GARNISH Your Way Right Out of That Rut!

We probably all get in a meal-time rut once in awhile. My in-ruttedness led me to cruising the Internet looking for ways to add some interest to our dinner time meal. Same 'ol, same 'ol just wasn't cutting it anymore.

Of all the advice out there, one of the easiest pieces to follow is to "vary your presentation." In other words, serving my weekly casserole in a different dish or on a tablecloth instead of placemats might perk things up? And serving carrot curls rather than carrot sticks might entice folks to eat them? It's worth a try, I thought, so I went for it.

On a fun site called Recipe Tips (, I found some great ideas for serving up our tried and true garden veggies that are in such abundance right now. Yes, the idea does call for more time in the kitchen, but for a fun change once in awhile, why not? Take a look:

CUCUMBER BALLS: balls, rather than diced cubes or typical slices can add a pretty touch to any salad. Start by slicing a cucumber in half.

The seeds should remain in the cucumber for sufficient flesh. With a melon baller, make balls with the flesh of the cucumber.

CARROT CURLS: Instead of slicing your carrot, use a vegetable peeler to cut strips from your peeled carrot.

Before slicing, use a vegetable peeler to cut a strip of the peeled carrot. Then roll each strip and secure them with toothpicks. Place these in a cold glass of water and store in the refrigerator.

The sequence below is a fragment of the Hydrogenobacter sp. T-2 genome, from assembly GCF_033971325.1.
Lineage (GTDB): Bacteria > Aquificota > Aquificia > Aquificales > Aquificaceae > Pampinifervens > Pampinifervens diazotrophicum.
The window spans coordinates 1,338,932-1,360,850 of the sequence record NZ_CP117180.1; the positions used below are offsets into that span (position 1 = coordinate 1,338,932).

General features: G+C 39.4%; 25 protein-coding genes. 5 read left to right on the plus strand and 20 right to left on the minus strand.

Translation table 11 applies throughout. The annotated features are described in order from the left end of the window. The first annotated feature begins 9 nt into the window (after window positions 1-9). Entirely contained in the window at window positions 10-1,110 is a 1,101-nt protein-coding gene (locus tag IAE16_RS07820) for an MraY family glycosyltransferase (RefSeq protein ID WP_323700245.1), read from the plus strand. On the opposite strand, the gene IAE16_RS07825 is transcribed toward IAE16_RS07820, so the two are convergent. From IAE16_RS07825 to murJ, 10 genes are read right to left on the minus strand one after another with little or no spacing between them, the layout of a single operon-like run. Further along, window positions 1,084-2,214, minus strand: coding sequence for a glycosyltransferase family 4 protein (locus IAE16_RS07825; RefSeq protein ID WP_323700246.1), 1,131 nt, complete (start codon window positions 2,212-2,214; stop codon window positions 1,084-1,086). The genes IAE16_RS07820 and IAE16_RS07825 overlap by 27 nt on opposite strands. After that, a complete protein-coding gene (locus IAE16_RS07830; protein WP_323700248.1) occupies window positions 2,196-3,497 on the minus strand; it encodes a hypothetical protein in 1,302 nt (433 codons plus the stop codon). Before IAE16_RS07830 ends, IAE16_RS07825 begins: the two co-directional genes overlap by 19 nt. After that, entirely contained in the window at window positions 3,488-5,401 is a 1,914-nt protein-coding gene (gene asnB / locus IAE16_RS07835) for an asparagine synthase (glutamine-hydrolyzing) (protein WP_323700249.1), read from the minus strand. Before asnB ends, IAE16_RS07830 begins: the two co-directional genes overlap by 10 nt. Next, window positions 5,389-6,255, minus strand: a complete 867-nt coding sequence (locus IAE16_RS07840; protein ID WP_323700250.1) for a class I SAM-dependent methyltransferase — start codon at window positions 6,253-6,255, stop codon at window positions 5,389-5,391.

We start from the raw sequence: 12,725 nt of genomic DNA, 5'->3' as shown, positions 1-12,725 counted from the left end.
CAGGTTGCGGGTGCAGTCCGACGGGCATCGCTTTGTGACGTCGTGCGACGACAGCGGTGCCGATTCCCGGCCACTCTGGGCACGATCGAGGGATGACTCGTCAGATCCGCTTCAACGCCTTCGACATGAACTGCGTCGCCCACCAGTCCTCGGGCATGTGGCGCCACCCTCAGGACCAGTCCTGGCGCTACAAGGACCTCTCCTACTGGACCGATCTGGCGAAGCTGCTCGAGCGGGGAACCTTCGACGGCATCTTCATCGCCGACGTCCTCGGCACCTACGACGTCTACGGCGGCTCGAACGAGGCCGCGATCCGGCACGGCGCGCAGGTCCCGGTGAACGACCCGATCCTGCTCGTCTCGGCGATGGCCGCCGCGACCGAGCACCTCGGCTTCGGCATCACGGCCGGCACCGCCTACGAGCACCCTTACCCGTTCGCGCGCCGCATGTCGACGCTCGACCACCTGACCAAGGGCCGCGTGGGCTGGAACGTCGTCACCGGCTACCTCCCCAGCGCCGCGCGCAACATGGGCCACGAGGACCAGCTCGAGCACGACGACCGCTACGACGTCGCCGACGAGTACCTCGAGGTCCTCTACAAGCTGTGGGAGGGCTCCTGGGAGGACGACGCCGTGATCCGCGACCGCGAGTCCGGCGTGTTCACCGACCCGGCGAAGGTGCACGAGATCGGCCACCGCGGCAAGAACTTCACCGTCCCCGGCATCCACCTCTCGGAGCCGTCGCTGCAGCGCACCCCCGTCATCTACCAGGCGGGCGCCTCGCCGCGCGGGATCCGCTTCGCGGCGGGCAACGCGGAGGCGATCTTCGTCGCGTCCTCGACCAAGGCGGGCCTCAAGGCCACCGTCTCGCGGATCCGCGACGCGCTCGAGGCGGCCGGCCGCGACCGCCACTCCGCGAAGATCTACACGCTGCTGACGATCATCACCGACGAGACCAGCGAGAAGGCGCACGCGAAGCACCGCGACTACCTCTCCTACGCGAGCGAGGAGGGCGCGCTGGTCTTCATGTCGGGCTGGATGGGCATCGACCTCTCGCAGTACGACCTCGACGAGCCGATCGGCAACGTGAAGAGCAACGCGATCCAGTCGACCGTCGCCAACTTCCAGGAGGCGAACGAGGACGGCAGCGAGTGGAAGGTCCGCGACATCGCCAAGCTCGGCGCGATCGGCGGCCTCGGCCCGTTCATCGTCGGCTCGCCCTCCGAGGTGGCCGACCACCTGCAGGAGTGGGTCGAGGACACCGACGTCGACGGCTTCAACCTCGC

Wait 2 or 3 hours and remove them from the water. When toothpick is removed, the peel should remain curled, stretch the curl out and place on the plate as a colorful garnish.

TOMATO ROSE: For a stunning garnish, turn to tomato skin.

Begin at the top of your tomato and peel the skin away with a sharp utility knife. This garnish works best if the peel is 3/4- to 1-inch wide, in a continuous peel. You want the peel thin with very little flesh attached.

Next, lay the peel flat with flesh side up. Roll the peel up. Place the roll on a plate and allow it to open. You may need to work with it a little until it forms the shape that resembles an opening rose. For a finishing touch, add fresh mint or celery leaves. (See images)

And one last veggie-garnishing note: A couple weeks ago I talked about spiralizing with a Johnny Apple peeler. Why use this tool (or a spiralizer if you have one) and create veggie "roses" from your spiralized vegetables? Spiralized cucumber or zucchini skins, for instance, would make lovely "roses."

You can see how, with a little extra effort and time, you can garnish your way right out of the dinner time rut!


    Alice Osborne
    Weekly Newsletter Contributor since 2006
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